Conservation Authorities are pleased to see the Province take a bold step to ensure more resiliency across Ontario watersheds through the passage of Bill 139 which includes a new Conservation Authorities Act ( CA Act).
The modernizing of this 1946 legislation provides the foundation for Conservation Authorities to strengthen their watershed management role and also develop a more defined role around climate change adaptation.
“The new Conservation Authorities Act signals to us that the Province wants to work more closely with Conservation Authorities and we’re very pleased with that.” Dick Hibma, the Chair of Conservation Ontario stated. Conservation Ontario is the umbrella organization that represents Conservation Authorities.
“Conservation Authorities are very cost-efficient, capable partners. They already have a close working relationship with many provincial ministries which is critical to addressing the economic, environmental and social impacts of climate change and other issues.”
Through their monitoring and watershed management programs, Conservation Authorities see the growing impacts of climate change in Ontario’s watersheds on a daily basis. This includes more frequent flooding, stressed biodiversity, and reduced water levels and flow in streams and rivers.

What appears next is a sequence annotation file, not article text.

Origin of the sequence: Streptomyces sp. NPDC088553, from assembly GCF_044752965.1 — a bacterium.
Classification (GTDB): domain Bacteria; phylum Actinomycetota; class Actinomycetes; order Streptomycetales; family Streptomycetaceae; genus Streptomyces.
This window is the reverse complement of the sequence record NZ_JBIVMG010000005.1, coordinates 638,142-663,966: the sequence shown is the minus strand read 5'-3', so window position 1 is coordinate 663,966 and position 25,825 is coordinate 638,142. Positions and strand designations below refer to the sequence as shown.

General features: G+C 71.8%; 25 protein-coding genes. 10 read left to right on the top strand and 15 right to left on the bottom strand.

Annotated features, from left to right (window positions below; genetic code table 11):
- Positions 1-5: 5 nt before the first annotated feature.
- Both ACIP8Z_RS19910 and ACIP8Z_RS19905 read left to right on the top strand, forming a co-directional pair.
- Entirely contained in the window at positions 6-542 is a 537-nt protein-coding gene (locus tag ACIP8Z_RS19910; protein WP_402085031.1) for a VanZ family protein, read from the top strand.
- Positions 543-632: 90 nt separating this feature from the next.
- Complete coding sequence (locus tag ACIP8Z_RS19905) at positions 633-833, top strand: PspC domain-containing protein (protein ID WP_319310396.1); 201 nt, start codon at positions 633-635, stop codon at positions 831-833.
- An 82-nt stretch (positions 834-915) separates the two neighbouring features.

The Conservation Authorities Act has been under review for two years and has received input from a wide range of sectors including environment, industry, agriculture and municipalities. The modernized legislation recognizes watershed management as a key tool in helping Ontario to adapt to the impacts of issues such as rapid growth and climate change.
Some of the key changes to the Conservation Authorities Act include:
- establishment of a service delivery review table,
- development of a more defined role around climate change adaptation,
- greater transparency and accountability of conservation authorities, and
- modernized funding mechanisms.
“We look forward to continuing to work closely with the Province to develop and shape the evolving role of the Conservation Authorities in managing impacts on Ontario’s natural resources, including important drinking water sources,” Hibma said.
Ontario’s 36 Conservation Authorities play a central role in the restoration, conservation and management of our important water and land resources and do so in partnership with many different agricultural, environmental, municipal and other agencies.